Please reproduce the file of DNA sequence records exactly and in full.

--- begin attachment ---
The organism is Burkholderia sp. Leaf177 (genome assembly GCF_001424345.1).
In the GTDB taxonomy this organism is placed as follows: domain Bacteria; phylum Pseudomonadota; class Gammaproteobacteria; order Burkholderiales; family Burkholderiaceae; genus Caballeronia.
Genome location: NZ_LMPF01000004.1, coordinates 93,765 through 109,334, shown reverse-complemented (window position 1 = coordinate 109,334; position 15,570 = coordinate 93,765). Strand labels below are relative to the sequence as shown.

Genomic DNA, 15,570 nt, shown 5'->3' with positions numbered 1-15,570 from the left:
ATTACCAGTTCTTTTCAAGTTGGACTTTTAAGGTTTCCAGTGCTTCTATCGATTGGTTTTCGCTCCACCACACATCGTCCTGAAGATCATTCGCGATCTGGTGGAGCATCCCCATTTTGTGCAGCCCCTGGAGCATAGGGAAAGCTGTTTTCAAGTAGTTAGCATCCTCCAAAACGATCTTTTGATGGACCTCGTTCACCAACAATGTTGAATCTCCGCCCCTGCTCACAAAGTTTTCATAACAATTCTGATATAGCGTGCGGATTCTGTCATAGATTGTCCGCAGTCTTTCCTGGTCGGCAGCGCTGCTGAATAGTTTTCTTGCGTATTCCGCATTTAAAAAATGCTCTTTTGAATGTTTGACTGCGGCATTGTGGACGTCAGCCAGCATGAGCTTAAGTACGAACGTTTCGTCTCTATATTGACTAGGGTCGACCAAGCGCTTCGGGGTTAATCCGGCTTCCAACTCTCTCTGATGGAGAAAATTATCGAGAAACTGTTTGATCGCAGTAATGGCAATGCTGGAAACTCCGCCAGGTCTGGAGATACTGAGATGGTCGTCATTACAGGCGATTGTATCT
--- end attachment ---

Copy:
The organism is Burkholderia sp. Leaf177 (genome assembly GCF_001424345.1).
In the GTDB taxonomy this organism is placed as follows: domain Bacteria; phylum Pseudomonadota; class Gammaproteobacteria; order Burkholderiales; family Burkholderiaceae; genus Caballeronia.
Genome location: NZ_LMPF01000004.1, coordinates 93,765 through 109,334, shown reverse-complemented (window position 1 = coordinate 109,334; position 15,570 = coordinate 93,765). Strand labels below are relative to the sequence as shown.

Genomic DNA, 15,570 nt, shown 5'->3' with positions numbered 1-15,570 from the left:
ATTACCAGTTCTTTTCAAGTTGGACTTTTAAGGTTTCCAGTGCTTCTATCGATTGGTTTTCGCTCCACCACACATCGTCCTGAAGATCATTCGCGATCTGGTGGAGCATCCCCATTTTGTGCAGCCCCTGGAGCATAGGGAAAGCTGTTTTCAAGTAGTTAGCATCCTCCAAAACGATCTTTTGATGGACCTCGTTCACCAACAATGTTGAATCTCCGCCCCTGCTCACAAAGTTTTCATAACAATTCTGATATAGCGTGCGGATTCTGTCATAGATTGTCCGCAGTCTTTCCTGGTCGGCAGCGCTGCTGAATAGTTTTCTTGCGTATTCCGCATTTAAAAAATGCTCTTTTGAATGTTTGACTGCGGCATTGTGGACGTCAGCCAGCATGAGCTTAAGTACGAACGTTTCGTCTCTATATTGACTAGGGTCGACCAAGCGCTTCGGGGTTAATCCGGCTTCCAACTCTCTCTGATGGAGAAAATTATCGAGAAACTGTTTGATCGCAGTAATGGCAATGCTGGAAACTCCGCCAGGTCTGGAGATACTGAGATGGTCGTCATTACAGGCGATTGTATCT